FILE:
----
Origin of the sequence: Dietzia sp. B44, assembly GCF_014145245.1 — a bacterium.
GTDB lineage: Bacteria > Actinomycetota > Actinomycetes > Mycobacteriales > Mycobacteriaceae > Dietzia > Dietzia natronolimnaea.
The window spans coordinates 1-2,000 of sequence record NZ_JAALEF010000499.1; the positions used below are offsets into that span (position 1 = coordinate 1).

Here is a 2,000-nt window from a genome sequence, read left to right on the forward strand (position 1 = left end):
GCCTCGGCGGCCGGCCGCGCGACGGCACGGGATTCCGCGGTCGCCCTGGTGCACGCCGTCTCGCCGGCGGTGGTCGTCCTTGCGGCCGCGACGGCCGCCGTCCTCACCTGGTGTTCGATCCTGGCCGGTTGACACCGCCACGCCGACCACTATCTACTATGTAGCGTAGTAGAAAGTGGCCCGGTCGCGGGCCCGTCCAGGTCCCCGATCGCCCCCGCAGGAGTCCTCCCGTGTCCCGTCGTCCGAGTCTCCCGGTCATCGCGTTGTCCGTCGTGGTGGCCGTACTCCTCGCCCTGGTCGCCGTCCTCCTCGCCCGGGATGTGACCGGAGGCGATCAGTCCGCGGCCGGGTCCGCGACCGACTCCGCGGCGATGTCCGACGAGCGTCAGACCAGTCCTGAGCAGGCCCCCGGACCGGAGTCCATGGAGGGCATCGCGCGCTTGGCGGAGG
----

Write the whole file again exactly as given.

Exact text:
Origin of the sequence: Dietzia sp. B44, assembly GCF_014145245.1 — a bacterium.
GTDB lineage: Bacteria > Actinomycetota > Actinomycetes > Mycobacteriales > Mycobacteriaceae > Dietzia > Dietzia natronolimnaea.
The window spans coordinates 1-2,000 of sequence record NZ_JAALEF010000499.1; the positions used below are offsets into that span (position 1 = coordinate 1).

Here is a 2,000-nt window from a genome sequence, read left to right on the forward strand (position 1 = left end):
GCCTCGGCGGCCGGCCGCGCGACGGCACGGGATTCCGCGGTCGCCCTGGTGCACGCCGTCTCGCCGGCGGTGGTCGTCCTTGCGGCCGCGACGGCCGCCGTCCTCACCTGGTGTTCGATCCTGGCCGGTTGACACCGCCACGCCGACCACTATCTACTATGTAGCGTAGTAGAAAGTGGCCCGGTCGCGGGCCCGTCCAGGTCCCCGATCGCCCCCGCAGGAGTCCTCCCGTGTCCCGTCGTCCGAGTCTCCCGGTCATCGCGTTGTCCGTCGTGGTGGCCGTACTCCTCGCCCTGGTCGCCGTCCTCCTCGCCCGGGATGTGACCGGAGGCGATCAGTCCGCGGCCGGGTCCGCGACCGACTCCGCGGCGATGTCCGACGAGCGTCAGACCAGTCCTGAGCAGGCCCCCGGACCGGAGTCCATGGAGGGCATCGCGCGCTTGGCGGAGG